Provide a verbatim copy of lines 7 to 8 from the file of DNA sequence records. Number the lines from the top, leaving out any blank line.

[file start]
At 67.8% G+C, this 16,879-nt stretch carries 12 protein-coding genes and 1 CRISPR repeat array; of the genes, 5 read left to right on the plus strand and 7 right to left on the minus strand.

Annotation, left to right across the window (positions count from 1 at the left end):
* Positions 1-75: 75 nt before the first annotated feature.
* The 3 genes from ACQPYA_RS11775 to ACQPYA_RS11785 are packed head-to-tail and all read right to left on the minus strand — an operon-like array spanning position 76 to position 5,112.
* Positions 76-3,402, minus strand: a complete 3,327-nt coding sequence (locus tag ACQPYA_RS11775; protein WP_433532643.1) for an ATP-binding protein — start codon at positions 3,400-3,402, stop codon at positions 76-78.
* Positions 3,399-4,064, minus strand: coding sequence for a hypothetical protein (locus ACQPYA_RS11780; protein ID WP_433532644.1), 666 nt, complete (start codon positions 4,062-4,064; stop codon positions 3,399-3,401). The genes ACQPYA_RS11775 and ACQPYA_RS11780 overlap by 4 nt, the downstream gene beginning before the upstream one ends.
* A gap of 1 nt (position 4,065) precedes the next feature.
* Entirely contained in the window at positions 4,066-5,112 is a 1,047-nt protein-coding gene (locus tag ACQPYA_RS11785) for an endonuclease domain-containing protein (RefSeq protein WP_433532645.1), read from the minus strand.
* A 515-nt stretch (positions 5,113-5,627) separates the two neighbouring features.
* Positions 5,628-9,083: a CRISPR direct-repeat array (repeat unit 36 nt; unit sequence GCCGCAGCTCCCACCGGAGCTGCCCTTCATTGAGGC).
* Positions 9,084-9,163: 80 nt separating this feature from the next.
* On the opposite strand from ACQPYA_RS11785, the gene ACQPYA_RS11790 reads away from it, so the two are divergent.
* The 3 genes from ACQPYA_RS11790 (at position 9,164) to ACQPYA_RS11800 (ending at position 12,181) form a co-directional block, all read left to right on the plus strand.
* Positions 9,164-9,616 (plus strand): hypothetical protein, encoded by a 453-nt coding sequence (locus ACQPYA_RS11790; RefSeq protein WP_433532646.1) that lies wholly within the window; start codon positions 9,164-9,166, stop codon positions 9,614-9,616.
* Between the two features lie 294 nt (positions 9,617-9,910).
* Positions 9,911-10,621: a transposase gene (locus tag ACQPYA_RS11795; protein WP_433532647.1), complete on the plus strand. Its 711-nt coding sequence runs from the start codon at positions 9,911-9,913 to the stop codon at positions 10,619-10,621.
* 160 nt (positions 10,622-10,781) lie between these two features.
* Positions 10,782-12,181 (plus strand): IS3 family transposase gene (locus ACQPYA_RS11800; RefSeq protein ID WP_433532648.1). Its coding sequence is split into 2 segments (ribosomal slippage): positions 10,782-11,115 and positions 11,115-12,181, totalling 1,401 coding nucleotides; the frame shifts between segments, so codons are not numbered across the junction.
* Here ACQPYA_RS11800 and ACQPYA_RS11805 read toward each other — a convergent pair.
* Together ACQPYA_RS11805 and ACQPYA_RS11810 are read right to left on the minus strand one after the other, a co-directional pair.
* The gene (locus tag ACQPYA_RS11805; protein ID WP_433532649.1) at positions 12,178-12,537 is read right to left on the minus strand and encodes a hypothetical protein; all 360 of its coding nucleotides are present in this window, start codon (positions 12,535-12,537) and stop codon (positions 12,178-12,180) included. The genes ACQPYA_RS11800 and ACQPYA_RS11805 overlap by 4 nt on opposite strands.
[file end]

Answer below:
* A gap of 1 nt (position 4,065) precedes the next feature.
* Entirely contained in the window at positions 4,066-5,112 is a 1,047-nt protein-coding gene (locus tag ACQPYA_RS11785) for an endonuclease domain-containing protein (RefSeq protein WP_433532645.1), read from the minus strand.